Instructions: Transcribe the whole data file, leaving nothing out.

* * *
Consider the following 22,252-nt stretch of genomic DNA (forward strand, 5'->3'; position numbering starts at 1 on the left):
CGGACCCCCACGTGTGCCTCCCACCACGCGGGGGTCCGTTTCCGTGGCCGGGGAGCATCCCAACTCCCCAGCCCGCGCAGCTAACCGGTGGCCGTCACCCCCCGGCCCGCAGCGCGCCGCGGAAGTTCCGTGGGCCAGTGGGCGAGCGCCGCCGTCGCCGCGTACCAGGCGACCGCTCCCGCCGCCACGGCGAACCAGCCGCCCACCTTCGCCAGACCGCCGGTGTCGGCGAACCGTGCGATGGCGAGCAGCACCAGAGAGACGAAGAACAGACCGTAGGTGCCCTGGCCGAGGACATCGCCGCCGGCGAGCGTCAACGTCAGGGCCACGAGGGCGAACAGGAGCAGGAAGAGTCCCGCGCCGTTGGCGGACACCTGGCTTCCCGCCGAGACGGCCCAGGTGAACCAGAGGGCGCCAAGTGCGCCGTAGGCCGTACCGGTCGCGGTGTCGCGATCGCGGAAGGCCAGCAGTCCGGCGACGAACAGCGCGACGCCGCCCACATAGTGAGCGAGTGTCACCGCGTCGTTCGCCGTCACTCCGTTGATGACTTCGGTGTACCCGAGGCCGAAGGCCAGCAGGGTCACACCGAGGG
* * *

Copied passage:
Consider the following 22,252-nt stretch of genomic DNA (forward strand, 5'->3'; position numbering starts at 1 on the left):
CGGACCCCCACGTGTGCCTCCCACCACGCGGGGGTCCGTTTCCGTGGCCGGGGAGCATCCCAACTCCCCAGCCCGCGCAGCTAACCGGTGGCCGTCACCCCCCGGCCCGCAGCGCGCCGCGGAAGTTCCGTGGGCCAGTGGGCGAGCGCCGCCGTCGCCGCGTACCAGGCGACCGCTCCCGCCGCCACGGCGAACCAGCCGCCCACCTTCGCCAGACCGCCGGTGTCGGCGAACCGTGCGATGGCGAGCAGCACCAGAGAGACGAAGAACAGACCGTAGGTGCCCTGGCCGAGGACATCGCCGCCGGCGAGCGTCAACGTCAGGGCCACGAGGGCGAACAGGAGCAGGAAGAGTCCCGCGCCGTTGGCGGACACCTGGCTTCCCGCCGAGACGGCCCAGGTGAACCAGAGGGCGCCAAGTGCGCCGTAGGCCGTACCGGTCGCGGTGTCGCGATCGCGGAAGGCCAGCAGTCCGGCGACGAACAGCGCGACGCCGCCCACATAGTGAGCGAGTGTCACCGCGTCGTTCGCCGTCACTCCGTTGATGACTTCGGTGTACCCGAGGCCGAAGGCCAGCAGGGTCACACCGAGGG